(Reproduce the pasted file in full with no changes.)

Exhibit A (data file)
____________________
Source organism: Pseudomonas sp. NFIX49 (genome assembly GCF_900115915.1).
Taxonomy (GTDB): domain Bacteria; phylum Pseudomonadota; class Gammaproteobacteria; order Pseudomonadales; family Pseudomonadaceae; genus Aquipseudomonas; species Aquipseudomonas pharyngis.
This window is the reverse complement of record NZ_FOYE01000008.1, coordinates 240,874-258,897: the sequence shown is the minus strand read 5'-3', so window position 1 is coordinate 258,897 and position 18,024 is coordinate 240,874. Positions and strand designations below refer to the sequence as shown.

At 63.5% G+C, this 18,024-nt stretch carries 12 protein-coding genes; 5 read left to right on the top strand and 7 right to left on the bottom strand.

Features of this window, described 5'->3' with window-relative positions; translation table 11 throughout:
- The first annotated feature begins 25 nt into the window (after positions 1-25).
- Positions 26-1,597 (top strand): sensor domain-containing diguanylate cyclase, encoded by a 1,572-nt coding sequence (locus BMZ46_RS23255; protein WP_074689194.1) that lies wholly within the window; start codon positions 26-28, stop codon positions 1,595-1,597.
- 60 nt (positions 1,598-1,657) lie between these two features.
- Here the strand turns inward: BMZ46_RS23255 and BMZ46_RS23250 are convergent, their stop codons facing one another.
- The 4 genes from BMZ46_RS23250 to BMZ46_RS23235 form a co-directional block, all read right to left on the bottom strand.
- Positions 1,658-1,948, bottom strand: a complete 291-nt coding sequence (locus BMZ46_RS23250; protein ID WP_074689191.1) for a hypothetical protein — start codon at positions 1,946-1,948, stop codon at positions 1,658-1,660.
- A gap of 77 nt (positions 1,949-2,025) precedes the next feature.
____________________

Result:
Source organism: Pseudomonas sp. NFIX49 (genome assembly GCF_900115915.1).
Taxonomy (GTDB): domain Bacteria; phylum Pseudomonadota; class Gammaproteobacteria; order Pseudomonadales; family Pseudomonadaceae; genus Aquipseudomonas; species Aquipseudomonas pharyngis.
This window is the reverse complement of record NZ_FOYE01000008.1, coordinates 240,874-258,897: the sequence shown is the minus strand read 5'-3', so window position 1 is coordinate 258,897 and position 18,024 is coordinate 240,874. Positions and strand designations below refer to the sequence as shown.

At 63.5% G+C, this 18,024-nt stretch carries 12 protein-coding genes; 5 read left to right on the top strand and 7 right to left on the bottom strand.

Features of this window, described 5'->3' with window-relative positions; translation table 11 throughout:
- The first annotated feature begins 25 nt into the window (after positions 1-25).
- Positions 26-1,597 (top strand): sensor domain-containing diguanylate cyclase, encoded by a 1,572-nt coding sequence (locus BMZ46_RS23255; protein WP_074689194.1) that lies wholly within the window; start codon positions 26-28, stop codon positions 1,595-1,597.
- 60 nt (positions 1,598-1,657) lie between these two features.
- Here the strand turns inward: BMZ46_RS23255 and BMZ46_RS23250 are convergent, their stop codons facing one another.
- The 4 genes from BMZ46_RS23250 to BMZ46_RS23235 form a co-directional block, all read right to left on the bottom strand.
- Positions 1,658-1,948, bottom strand: a complete 291-nt coding sequence (locus BMZ46_RS23250; protein ID WP_074689191.1) for a hypothetical protein — start codon at positions 1,946-1,948, stop codon at positions 1,658-1,660.
- A gap of 77 nt (positions 1,949-2,025) precedes the next feature.